ND Festival Spotlight: Jason Dodson of the Maldives
The Maldives are a bit of a community center, if you will. Their lineup-of-ever-fluctuating-size has included members of a number of other Seattle bands, and its members have an apparently compulsive habit of branching off into side projects. Yet, for every side project and peripheral collaboration, revolving door and conveyor belt, the band in some incarnation persists. Not only are they one of the most populous groups in town, they’re also one of the most prolific, playing gigs every chance they get, regardless of venue size or location.
That kind of unabashed dedication to their craft can either make a band burn out or thrive. So far, it’s been the latter. As they ready for the opening slot at this weekend’s 2nd Annual No Depression Festival, the Maldives are switching their lineup yet again. They’re down a bassist and drummer this weekend, but not to worry. Maldives banjo picker Kevin Barrans will take to the drum kit for this show, while Shim bass player Micah Simler (who plays in the Cosmic Pantherland Band with Maldives frontman Jason Dodson and the Moondoggies’ Kevin Murphy) will round out the rhythm section.
And so, in the interest of spotlighting some of the artists on this year’s lineup, I hopped on the phone with Dodson this week, and put him on the spot when I asked for his five favorite songs of all time. (Hey, it worked with Sera Cahoone.) Dodson gave me seven, and I’ve posted them in the order he recited them, below, along with his comments on each.
Book Your Trip to Maldives to Catch at 1:30 p.m. sharp to kick off the ND Festival this Saturday at Marymoor Park in Redmond, Wash. According to Dodson, they’ll be playing mostly “songs we just started playing this summer.” Something to look forward to. And now for Dodson’s Top Seven Favorite Songs:
Sam Cooke – “A Change Is Gonna Come”
JD: It’s probably the first song I felt seriously emotionally attached to. It’s a song that is kind of devastated me on an emotional level, and also on much more than a political level. It’s a really important song. Despite its cultural significance, I think it’s one ofthe first songs that effected me personally. It was moving me to some other place, as opposed to a pop song that simply makes you happy or makes you wanna dance.
TIE: Bruce Springsteen – “Thunder Road” and “Born to Run”
JD: This is a lot tougher than I thought it would be. This is a toss-up. “Thunder Road” is just an awesome song.
“Born to Run” is probably the most perfectly created pop song of all time. It’s got everything in it. I can’t say which I’d like better. I’d have to go with both of those for one pick.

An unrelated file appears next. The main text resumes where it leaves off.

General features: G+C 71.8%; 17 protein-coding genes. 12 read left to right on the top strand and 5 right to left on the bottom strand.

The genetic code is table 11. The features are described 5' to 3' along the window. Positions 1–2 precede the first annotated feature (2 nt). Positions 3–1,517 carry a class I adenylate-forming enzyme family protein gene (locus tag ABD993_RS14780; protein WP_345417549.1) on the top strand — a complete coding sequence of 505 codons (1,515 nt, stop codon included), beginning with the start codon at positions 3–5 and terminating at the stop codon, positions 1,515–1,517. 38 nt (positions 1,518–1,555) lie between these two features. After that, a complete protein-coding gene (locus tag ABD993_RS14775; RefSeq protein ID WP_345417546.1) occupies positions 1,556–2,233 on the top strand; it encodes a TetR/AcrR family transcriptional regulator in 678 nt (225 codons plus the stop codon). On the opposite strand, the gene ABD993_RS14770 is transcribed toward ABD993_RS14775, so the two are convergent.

KR: They’re so different from the Sam Cooke tune, too…
JD: Yeah, kind of. They kind of operate in the same vein, though. They both have an immediacy to them. There’s an urgent quality to both of them – they want to be heard, but for different reasons. The Sam Cooke song was much more cultural and political at the time, as opposed to the Springsteen songs, which were obviously important to him. But all of those songs needed to be heard.
James Carr – “At the Dark End of the Street”
JD: James Carr is a soul singer, and the song is “At the Dark End of the Street,” which is a song that Percy Sledge made famous, but it was covered by the Burrito Brothers. The James Carr version is by far my favorite. He’s one of those deep southern soul guys. The song was written by…I’ll be a total geek here. Dan Penn. Dan Penn was a songwriter who wrote both country and soul songs – a dude out of Nashville.
Neil Young – “Revolution Blues”
JD: There’s gotta be a Neil Young song in there. I’d probably go with “Revolution Blues off” of On the Beach. That’s a song that was pretty topical at the time he wrote it. It’s largely about Charles Manson and the crazy stuff that was happening at the end of the ’60s and going into the ’70s. That song just kind of captures …it’s really heavy for Neil Young. He usually has out-there lyrics, but these are some of his most coherent, feverish lyrics, talking about 10,000 dune buggies rolling downt the mountain. That song is frightening, but it’s also infectious. I never get tired of hearing that song.
The Band – “The Night They Drove Old Dixie Down”
JD: I have to go with the easy answer on this [last] one. I love “The Night They Drove Old Dixie Down,” by the Band. I’m from the south. I obviously live in the Northwest now, so maybe that doesn’t really matter. But, when Robbie Robertson wrote that song, it was pretty sympathetic toward the south. It gets the sadness the south must have felt as they were losing the Civil War. That kind of political incorrectness aside, it’s a heartbreaking song. It has probably one of my favorite Levon Helm vocals of all time.
JD: I’m surprised I didn’t have a Dylan song in there. I’m a huge Dylan fan. I don’t think I’d be able to decide which Dylan song.
KR: Do you think Dylan’s kind of more of a full catalog guy?
JD: I think so. I think you can pull out songs like “Like a Rolling Stone” or something like that that’s epic and awesome, but you can’t go wrong with “Tangled up in Blue.” Then there’s some of the weirder b-sides off of Desire like “Oh Sister” and “Sara.” I’d say Dylan’s [allure is] the full catalog. I wouldn’t be able to choose a single song. He’s my favorite ever.
My alternate, if i can throw in an alternate, would be…
Waylon Jennings – “Waymore’s Blues”
JD: That’s a song that, whenever it comes on I’m totally happy. It’s a perfect song. The fade-out at the end of that song…when they were recording it in the studio, they were just kind of ad-libbing the whole thing. They had to cut it off at the end because Waylon got mad, or something. I can’t remember the exact story, but someone got mad and ended up cussing up a storm at the end of the song, and they had to just fade it out before the temper set in.